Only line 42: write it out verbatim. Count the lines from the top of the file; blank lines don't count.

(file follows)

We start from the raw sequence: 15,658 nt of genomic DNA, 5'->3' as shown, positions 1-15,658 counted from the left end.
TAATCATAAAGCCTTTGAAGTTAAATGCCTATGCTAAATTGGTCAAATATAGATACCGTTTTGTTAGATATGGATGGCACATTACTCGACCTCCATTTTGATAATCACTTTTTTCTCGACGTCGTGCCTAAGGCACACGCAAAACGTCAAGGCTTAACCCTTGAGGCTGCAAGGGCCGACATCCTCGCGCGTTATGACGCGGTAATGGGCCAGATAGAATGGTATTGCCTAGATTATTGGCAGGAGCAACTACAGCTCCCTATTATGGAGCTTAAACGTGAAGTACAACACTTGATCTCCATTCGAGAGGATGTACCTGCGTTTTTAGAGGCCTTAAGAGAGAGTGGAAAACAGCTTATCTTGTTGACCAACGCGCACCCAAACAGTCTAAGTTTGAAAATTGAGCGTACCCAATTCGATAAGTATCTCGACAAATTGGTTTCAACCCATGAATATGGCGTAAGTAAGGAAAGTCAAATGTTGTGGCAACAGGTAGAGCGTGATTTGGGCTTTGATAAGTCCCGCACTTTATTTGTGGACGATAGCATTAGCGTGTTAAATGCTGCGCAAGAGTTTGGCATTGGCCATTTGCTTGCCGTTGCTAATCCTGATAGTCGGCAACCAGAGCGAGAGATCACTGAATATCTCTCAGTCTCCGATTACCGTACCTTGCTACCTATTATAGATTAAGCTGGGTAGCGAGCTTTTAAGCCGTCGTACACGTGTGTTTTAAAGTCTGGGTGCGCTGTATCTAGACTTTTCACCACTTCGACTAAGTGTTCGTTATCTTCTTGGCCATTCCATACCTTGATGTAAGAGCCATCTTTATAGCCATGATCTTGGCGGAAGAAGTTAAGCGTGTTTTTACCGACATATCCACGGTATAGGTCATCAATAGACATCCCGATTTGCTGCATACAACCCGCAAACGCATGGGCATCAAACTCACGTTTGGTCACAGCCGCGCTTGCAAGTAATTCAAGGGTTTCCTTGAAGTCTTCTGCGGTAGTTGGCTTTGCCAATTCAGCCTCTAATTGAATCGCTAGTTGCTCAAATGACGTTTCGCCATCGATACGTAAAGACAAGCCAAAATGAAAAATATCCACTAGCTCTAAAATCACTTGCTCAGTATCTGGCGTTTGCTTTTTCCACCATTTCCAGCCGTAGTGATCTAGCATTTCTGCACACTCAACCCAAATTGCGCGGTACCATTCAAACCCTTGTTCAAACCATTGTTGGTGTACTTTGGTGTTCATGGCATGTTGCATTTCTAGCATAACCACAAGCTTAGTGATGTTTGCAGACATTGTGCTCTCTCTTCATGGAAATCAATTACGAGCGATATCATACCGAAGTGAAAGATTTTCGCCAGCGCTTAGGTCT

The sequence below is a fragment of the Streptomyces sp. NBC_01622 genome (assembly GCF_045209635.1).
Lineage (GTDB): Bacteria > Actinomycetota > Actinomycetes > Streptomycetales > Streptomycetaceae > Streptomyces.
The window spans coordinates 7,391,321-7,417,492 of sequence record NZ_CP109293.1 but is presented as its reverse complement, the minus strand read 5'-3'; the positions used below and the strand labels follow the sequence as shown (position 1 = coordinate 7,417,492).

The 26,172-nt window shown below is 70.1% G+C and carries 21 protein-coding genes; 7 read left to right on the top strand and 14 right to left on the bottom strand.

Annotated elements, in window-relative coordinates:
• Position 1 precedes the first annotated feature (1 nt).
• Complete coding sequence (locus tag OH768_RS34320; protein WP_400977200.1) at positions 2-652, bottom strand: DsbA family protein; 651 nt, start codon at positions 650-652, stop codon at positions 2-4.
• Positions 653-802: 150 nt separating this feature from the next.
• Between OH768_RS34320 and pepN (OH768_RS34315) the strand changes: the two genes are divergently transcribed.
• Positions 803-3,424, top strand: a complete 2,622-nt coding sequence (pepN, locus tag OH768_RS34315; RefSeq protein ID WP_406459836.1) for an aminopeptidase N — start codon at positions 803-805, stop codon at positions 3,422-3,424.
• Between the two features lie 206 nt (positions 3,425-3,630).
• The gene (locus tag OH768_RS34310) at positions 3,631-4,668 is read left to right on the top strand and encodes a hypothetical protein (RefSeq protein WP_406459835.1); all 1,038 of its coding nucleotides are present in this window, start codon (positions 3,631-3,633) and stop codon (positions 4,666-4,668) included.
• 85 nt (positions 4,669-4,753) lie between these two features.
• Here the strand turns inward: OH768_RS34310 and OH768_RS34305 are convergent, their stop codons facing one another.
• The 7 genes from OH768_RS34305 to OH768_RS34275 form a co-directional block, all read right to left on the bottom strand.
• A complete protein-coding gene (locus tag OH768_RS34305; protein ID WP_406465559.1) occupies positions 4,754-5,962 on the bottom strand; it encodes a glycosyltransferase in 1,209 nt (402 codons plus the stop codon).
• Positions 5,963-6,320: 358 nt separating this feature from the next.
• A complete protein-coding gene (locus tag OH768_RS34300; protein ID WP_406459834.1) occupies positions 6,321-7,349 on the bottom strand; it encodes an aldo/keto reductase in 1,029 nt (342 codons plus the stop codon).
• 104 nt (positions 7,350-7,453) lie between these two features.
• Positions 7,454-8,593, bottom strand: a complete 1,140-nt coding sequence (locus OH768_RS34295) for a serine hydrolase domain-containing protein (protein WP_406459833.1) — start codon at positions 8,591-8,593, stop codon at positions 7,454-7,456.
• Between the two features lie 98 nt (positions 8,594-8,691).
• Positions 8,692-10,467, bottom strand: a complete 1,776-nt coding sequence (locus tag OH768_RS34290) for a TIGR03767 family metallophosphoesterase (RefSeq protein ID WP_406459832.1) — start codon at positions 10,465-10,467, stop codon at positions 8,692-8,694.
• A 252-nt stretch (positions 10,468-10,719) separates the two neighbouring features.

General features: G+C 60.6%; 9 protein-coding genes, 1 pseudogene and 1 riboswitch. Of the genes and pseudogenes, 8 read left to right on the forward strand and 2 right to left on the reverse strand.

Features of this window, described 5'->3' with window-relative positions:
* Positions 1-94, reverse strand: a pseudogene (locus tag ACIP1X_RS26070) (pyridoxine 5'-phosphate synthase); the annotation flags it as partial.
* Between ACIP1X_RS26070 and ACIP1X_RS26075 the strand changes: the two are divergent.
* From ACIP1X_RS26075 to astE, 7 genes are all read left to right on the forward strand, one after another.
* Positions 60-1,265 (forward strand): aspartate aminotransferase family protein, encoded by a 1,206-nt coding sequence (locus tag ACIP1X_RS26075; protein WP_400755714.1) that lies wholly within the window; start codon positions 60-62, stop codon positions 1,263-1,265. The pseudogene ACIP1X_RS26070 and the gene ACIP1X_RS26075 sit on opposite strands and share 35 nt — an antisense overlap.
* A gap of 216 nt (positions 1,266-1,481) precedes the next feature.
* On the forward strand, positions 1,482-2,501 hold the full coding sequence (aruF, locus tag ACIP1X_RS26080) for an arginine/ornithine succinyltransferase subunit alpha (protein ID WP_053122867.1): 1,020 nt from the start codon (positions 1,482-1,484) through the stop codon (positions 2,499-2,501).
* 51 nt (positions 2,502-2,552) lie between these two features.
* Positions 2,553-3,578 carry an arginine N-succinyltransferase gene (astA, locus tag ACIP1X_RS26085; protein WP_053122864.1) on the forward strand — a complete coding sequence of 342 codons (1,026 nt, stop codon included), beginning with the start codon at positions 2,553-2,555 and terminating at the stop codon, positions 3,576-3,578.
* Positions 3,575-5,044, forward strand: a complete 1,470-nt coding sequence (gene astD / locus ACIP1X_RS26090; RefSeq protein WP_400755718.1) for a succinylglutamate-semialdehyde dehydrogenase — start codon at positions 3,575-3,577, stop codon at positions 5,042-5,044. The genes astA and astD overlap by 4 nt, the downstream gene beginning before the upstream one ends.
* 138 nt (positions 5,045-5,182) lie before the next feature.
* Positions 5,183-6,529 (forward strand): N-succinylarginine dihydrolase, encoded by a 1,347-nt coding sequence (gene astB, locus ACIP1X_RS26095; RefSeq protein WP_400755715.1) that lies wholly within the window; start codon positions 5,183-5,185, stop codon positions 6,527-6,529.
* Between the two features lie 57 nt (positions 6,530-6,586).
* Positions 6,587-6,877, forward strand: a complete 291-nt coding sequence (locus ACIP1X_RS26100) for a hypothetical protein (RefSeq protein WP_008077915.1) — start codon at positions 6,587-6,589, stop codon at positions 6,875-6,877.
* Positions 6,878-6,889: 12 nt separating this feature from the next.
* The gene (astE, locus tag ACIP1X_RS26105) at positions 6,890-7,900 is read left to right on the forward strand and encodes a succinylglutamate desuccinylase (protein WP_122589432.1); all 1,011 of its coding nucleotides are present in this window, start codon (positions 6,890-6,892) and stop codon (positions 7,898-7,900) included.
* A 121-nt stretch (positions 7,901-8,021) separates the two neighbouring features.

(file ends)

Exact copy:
* The gene (astE, locus tag ACIP1X_RS26105) at positions 6,890-7,900 is read left to right on the forward strand and encodes a succinylglutamate desuccinylase (protein WP_122589432.1); all 1,011 of its coding nucleotides are present in this window, start codon (positions 6,890-6,892) and stop codon (positions 7,898-7,900) included.